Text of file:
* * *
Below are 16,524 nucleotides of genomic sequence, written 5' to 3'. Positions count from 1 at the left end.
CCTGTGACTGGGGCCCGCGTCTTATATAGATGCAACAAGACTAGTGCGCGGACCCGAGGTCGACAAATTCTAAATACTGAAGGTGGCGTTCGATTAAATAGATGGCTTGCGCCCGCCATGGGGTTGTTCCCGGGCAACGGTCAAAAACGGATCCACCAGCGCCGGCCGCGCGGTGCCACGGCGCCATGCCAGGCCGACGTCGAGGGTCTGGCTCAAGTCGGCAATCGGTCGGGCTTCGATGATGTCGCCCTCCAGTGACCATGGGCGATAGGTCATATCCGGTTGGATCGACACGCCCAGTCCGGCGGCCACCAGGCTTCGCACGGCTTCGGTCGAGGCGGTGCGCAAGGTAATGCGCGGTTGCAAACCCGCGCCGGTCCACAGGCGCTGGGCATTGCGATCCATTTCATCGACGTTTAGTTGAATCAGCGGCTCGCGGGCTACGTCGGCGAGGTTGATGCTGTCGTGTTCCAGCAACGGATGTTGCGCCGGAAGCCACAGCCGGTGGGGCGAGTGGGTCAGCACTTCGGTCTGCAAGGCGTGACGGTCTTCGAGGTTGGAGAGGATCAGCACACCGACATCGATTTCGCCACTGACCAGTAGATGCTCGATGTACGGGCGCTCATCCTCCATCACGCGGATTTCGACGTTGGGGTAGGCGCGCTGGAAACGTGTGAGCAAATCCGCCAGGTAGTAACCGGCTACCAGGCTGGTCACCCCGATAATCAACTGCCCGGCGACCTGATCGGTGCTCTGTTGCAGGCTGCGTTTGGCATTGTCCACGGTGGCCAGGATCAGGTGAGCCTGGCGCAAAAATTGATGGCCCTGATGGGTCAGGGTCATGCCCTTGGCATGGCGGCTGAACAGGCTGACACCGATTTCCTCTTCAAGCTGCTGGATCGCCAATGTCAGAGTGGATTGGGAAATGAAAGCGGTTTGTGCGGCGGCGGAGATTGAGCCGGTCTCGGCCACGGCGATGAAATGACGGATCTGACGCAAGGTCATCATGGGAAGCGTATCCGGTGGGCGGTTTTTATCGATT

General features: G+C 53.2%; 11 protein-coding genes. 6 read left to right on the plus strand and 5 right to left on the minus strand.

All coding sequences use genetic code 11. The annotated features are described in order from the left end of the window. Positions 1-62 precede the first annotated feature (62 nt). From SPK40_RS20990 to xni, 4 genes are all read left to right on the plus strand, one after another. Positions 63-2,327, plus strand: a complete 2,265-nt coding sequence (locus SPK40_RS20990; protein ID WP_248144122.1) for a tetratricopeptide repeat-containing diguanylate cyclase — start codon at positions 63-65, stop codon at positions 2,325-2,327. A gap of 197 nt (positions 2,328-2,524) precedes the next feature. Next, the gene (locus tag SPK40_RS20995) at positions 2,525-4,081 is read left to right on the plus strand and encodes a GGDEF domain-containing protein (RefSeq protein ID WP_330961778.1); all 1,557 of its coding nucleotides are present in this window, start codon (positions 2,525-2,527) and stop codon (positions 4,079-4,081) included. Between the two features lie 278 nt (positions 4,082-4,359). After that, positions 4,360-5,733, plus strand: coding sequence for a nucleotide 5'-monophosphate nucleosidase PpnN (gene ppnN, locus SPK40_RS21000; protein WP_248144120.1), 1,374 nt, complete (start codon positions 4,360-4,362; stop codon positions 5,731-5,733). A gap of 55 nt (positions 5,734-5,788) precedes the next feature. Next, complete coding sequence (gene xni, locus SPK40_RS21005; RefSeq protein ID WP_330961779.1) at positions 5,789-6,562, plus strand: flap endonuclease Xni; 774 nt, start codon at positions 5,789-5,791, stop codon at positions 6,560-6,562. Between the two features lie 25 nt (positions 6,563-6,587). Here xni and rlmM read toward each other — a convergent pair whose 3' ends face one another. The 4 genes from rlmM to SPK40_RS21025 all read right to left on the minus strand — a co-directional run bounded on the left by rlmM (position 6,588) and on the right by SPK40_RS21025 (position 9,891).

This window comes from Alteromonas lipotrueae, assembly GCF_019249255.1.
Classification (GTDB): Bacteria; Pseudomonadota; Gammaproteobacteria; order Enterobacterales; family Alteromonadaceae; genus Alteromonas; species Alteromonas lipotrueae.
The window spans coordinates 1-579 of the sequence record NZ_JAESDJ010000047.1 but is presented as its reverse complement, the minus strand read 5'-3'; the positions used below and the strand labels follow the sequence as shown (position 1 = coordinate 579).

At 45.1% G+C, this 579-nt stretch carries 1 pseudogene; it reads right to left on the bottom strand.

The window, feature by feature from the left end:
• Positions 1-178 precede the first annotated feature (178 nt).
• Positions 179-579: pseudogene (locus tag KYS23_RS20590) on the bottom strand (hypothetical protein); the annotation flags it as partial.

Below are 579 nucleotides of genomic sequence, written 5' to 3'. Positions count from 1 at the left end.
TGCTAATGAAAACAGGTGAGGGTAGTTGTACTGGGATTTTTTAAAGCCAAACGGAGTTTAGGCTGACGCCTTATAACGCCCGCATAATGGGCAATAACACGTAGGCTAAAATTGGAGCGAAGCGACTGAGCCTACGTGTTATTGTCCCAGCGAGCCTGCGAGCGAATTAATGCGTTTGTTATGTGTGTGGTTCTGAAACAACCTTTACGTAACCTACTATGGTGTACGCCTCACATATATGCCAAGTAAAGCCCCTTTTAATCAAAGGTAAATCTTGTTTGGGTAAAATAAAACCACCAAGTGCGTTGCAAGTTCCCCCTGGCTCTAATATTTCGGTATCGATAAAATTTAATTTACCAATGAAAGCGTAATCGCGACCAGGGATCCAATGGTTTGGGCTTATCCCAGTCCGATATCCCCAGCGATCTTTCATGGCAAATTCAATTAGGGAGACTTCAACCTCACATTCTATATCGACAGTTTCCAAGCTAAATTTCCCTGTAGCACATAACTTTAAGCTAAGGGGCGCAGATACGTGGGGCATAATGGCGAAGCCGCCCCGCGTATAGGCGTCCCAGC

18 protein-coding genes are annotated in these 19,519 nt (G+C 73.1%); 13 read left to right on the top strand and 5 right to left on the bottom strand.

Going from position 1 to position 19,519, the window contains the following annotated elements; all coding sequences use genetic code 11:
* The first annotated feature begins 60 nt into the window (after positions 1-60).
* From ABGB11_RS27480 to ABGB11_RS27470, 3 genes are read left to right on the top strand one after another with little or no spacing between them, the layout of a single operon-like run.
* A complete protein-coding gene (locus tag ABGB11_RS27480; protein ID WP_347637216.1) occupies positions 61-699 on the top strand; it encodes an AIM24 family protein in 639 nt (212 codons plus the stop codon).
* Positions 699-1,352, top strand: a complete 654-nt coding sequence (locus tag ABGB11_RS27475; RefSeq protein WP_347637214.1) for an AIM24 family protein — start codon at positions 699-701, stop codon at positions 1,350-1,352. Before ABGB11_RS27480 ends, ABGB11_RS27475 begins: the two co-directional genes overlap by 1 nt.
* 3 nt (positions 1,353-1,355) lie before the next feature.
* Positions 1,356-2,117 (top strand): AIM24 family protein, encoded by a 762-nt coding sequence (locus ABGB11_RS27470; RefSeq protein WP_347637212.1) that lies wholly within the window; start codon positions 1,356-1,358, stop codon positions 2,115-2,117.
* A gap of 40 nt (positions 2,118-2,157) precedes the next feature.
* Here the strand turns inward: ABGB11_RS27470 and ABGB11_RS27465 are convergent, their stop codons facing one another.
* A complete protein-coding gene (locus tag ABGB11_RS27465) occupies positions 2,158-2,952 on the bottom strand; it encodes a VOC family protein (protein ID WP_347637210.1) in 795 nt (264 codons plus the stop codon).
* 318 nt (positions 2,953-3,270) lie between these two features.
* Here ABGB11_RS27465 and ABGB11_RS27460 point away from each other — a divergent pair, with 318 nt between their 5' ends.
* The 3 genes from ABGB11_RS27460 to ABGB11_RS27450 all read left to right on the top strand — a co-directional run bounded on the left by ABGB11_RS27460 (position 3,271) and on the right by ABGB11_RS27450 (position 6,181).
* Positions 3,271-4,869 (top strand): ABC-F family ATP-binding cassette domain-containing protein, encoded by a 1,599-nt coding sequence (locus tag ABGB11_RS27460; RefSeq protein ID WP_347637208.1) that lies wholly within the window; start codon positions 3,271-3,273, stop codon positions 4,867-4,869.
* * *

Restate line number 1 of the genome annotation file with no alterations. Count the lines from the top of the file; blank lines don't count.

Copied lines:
Below are 16,524 nucleotides of genomic sequence, written 5' to 3'. Positions count from 1 at the left end.